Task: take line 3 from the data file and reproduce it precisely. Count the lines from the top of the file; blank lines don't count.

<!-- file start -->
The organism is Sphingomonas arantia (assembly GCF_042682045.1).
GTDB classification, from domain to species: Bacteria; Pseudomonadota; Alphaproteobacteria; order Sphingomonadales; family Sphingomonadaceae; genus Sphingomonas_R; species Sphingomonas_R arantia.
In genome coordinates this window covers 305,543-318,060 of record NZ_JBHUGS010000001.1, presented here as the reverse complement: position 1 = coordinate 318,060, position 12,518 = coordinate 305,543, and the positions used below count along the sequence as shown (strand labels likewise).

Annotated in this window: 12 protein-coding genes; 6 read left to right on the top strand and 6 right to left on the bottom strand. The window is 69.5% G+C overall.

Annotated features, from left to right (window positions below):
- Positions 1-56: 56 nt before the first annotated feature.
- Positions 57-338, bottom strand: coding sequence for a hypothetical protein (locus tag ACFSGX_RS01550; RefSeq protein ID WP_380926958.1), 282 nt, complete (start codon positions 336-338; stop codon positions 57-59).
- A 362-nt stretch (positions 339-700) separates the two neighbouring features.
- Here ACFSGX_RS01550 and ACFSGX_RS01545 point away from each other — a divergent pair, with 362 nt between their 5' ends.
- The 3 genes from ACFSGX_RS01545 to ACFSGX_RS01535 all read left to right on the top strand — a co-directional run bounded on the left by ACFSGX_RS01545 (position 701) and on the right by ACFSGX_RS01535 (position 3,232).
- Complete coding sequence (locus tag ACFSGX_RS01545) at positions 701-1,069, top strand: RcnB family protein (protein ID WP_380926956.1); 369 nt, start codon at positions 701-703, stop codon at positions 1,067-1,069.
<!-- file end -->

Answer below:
In genome coordinates this window covers 305,543-318,060 of record NZ_JBHUGS010000001.1, presented here as the reverse complement: position 1 = coordinate 318,060, position 12,518 = coordinate 305,543, and the positions used below count along the sequence as shown (strand labels likewise).